Libya boasts no less than five UNESCO World Heritage sites as well as magnificent, varied scenery from coastal beaches to desolate sand and soaring mountains. Sun-soaked and ancient, there’s so much to do and see here that the recently war-torn country could soon become the world’s next must-see travel destination. Its infrastructure needs rebuilding, but the thaw in relations with the West after the overthrow of Gaddafi has already seen tourist numbers rising.

Most of the monuments and landmarks in Libya were unaffected by the NATO bombing and are safe to visit. Hiking and trekking in the mountains, exploring the Sahara Desert by four-wheel or camel and water sports along the Mediterranean coastline are all favorite pastimes. One of the most stunning sights in the Sahara is Jebel Acacus, with its mysterious, other-worldly, black basalt monoliths, unique natural rock formations and 12,000 year-old rock art that are begging to be explored.

Libya’s Mediterranean coast boasts superb, palm-fringed, deserted beaches with Zuwarah its top vacation destination. The sea is an unbelievable blue, perfect for swimming and snorkeling, although the resort isn’t  yet set up for other water sports. A short boat trip away is Farwa Island, a pristine, off-the-radar escape. The well-respected Libya tour company Temehu offers four days in Zuwarah as part of a customized itinerary taking in historic landmarks and other areas of natural beauty.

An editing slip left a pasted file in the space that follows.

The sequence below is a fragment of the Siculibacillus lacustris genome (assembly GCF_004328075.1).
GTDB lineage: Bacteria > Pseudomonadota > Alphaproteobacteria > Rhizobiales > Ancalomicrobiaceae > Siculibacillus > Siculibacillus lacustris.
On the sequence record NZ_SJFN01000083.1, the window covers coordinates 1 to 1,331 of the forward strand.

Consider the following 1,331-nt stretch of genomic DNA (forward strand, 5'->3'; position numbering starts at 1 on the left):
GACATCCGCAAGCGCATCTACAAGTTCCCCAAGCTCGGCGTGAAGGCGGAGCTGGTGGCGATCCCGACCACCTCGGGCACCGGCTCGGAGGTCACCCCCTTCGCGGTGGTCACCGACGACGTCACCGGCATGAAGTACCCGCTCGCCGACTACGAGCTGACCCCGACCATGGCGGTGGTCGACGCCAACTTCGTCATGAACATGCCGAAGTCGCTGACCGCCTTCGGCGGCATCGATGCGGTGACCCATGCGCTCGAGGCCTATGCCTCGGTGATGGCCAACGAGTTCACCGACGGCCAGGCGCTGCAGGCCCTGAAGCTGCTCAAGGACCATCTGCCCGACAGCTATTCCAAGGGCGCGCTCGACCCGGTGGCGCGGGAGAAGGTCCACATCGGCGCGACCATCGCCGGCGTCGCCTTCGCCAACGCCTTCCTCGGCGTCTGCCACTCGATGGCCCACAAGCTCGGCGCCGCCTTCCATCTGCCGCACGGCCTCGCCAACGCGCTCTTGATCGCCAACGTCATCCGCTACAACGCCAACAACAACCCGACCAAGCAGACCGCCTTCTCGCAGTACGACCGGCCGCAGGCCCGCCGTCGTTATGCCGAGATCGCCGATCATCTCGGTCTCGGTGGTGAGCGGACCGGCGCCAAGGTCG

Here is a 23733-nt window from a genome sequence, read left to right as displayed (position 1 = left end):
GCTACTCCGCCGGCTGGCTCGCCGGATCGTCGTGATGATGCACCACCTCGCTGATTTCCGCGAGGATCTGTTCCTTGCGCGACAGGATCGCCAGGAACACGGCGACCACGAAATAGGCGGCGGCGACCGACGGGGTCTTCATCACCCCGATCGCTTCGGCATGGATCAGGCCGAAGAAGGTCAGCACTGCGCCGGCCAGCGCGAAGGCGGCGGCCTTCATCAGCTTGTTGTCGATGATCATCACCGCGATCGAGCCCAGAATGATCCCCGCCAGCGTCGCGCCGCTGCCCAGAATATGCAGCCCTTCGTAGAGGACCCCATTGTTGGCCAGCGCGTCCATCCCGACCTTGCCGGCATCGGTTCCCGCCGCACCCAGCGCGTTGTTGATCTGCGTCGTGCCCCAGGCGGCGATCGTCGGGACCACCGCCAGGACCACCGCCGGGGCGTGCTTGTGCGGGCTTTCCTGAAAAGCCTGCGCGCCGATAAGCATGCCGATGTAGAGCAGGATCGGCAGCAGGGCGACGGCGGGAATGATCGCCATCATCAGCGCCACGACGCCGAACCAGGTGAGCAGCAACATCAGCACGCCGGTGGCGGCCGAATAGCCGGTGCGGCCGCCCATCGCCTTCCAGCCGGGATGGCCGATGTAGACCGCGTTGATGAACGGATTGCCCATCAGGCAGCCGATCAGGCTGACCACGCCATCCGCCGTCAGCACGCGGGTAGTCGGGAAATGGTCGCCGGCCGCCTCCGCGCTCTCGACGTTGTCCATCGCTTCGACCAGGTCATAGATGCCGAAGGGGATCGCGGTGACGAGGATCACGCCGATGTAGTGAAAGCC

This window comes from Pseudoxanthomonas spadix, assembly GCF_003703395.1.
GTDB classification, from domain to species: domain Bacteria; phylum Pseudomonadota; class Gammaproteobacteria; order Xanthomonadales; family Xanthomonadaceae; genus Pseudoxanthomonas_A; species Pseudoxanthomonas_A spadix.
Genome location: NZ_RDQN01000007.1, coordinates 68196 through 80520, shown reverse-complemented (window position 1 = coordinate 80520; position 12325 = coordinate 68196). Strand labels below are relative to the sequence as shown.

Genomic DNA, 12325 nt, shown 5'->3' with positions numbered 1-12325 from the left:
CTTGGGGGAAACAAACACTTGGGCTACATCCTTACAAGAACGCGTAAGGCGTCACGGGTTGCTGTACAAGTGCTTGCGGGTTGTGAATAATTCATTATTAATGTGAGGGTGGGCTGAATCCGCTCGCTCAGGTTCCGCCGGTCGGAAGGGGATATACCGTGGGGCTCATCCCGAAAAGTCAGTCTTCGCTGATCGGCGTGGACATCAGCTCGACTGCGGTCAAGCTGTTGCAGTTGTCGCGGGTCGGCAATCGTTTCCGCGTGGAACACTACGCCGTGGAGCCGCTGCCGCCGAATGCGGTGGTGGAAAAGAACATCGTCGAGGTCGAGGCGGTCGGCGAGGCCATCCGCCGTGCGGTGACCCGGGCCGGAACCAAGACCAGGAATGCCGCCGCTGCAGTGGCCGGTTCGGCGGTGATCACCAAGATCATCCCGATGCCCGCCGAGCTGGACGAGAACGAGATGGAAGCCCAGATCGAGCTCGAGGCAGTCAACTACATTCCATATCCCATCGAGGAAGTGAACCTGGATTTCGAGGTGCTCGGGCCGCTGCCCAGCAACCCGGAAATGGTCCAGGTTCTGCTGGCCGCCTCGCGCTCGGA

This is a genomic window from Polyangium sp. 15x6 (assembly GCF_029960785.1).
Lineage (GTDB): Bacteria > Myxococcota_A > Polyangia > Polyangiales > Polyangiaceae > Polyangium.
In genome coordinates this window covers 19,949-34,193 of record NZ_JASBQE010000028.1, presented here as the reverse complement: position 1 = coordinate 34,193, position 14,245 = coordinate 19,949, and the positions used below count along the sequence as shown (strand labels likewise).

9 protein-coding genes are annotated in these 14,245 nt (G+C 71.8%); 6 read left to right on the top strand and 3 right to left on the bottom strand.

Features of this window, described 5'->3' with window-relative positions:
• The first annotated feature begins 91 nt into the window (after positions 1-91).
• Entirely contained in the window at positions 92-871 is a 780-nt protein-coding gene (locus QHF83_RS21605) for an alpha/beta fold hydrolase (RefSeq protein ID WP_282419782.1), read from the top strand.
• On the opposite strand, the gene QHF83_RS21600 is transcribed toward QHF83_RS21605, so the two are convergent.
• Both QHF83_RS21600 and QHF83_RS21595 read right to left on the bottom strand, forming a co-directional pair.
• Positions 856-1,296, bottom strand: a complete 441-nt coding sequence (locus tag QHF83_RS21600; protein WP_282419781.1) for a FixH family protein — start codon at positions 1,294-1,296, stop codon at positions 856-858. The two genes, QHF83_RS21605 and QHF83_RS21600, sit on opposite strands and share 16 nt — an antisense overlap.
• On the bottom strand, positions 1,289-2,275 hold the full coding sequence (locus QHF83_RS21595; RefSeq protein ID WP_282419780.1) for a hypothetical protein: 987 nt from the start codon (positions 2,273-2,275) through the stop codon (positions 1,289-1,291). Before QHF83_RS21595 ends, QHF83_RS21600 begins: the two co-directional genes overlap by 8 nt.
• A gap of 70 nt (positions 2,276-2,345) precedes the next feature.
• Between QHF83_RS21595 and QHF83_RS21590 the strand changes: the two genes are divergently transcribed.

The Libyan Sahara offers challenging hiking and trekking as well as tours by four-wheel or camel, taking visitors across one of the world’s most spectacular deserts. However you choose to traverse, you'll be following in the footsteps of ancient desert tribes whose camel caravans roamed the trade routes across the vast dunes and bare mountains. Tuareg Arabs are your guides, with their instinctive knowledge and awareness of conditions bred over generations, and you’ll learn about their unique culture and ancient way of life. Libya Adventures offer 15-day treks through the wilderness including nights camping under the stars in palm-lined wadis.

The Acacus Mountains line the far southwest side of Libya’s vast land, and are known for their innumerable rock paintings and carvings. A UNESCO World Heritage site for their early mankind art, the mountains hide springs of fresh water, deep wells and sheltering caves as well as indigenous vegetation on their slopes. The region is almost uninhabited and totally isolated, and the amazing rock formations - including massive eroded arches - are best seen via camel trek. Looklex Libya are the people to contact for this unique experience.